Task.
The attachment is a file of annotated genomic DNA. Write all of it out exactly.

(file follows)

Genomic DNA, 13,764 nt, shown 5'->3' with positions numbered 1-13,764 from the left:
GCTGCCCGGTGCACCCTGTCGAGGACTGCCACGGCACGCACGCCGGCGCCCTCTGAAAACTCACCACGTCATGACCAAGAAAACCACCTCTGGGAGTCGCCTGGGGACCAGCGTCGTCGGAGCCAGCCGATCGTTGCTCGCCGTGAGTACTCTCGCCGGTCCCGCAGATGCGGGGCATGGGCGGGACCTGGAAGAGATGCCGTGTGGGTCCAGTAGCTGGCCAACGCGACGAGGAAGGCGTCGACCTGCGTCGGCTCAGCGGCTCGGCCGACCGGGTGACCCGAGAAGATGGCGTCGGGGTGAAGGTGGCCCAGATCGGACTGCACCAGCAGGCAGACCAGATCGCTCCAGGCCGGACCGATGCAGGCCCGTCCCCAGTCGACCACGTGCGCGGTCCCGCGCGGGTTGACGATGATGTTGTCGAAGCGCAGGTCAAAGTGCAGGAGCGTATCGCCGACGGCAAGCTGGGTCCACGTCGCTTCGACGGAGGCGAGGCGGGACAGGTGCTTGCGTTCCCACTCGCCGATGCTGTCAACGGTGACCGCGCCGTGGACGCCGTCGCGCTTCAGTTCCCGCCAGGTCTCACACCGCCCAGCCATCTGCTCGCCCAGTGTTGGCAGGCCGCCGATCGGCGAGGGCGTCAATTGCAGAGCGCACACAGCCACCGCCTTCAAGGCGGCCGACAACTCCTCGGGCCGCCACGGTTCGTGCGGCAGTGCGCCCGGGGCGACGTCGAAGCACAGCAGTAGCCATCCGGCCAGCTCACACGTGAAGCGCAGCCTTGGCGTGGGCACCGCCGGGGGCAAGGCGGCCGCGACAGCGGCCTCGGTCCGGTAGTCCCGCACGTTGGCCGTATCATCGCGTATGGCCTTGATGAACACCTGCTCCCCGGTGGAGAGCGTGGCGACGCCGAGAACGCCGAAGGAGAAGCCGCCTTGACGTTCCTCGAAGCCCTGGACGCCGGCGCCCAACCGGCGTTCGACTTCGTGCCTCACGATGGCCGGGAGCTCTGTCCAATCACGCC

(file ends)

Genomic DNA, 13,764 nt, shown 5'->3' with positions numbered 1-13,764 from the left:
GCTGCCCGGTGCACCCTGTCGAGGACTGCCACGGCACGCACGCCGGCGCCCTCTGAAAACTCACCACGTCATGACCAAGAAAACCACCTCTGGGAGTCGCCTGGGGACCAGCGTCGTCGGAGCCAGCCGATCGTTGCTCGCCGTGAGTACTCTCGCCGGTCCCGCAGATGCGGGGCATGGGCGGGACCTGGAAGAGATGCCGTGTGGGTCCAGTAGCTGGCCAACGCGACGAGGAAGGCGTCGACCTGCGTCGGCTCAGCGGCTCGGCCGACCGGGTGACCCGAGAAGATGGCGTCGGGGTGAAGGTGGCCCAGATCGGACTGCACCAGCAGGCAGACCAGATCGCTCCAGGCCGGACCGATGCAGGCCCGTCCCCAGTCGACCACGTGCGCGGTCCCGCGCGGGTTGACGATGATGTTGTCGAAGCGCAGGTCAAAGTGCAGGAGCGTATCGCCGACGGCAAGCTGGGTCCACGTCGCTTCGACGGAGGCGAGGCGGGACAGGTGCTTGCGTTCCCACTCGCCGATGCTGTCAACGGTGACCGCGCCGTGGACGCCGTCGCGCTTCAGTTCCCGCCAGGTCTCACACCGCCCAGCCATCTGCTCGCCCAGTGTTGGCAGGCCGCCGATCGGCGAGGGCGTCAATTGCAGAGCGCACACAGCCACCGCCTTCAAGGCGGCCGACAACTCCTCGGGCCGCCACGGTTCGTGCGGCAGTGCGCCCGGGGCGACGTCGAAGCACAGCAGTAGCCATCCGGCCAGCTCACACGTGAAGCGCAGCCTTGGCGTGGGCACCGCCGGGGGCAAGGCGGCCGCGACAGCGGCCTCGGTCCGGTAGTCCCGCACGTTGGCCGTATCATCGCGTATGGCCTTGATGAACACCTGCTCCCCGGTGGAGAGCGTGGCGACGCCGAGAACGCCGAAGGAGAAGCCGCCTTGACGTTCCTCGAAGCCCTGGACGCCGGCGCCCAACCGGCGTTCGACTTCGTGCCTCACGATGGCCGGGAGCTCTGTCCAATCACGCC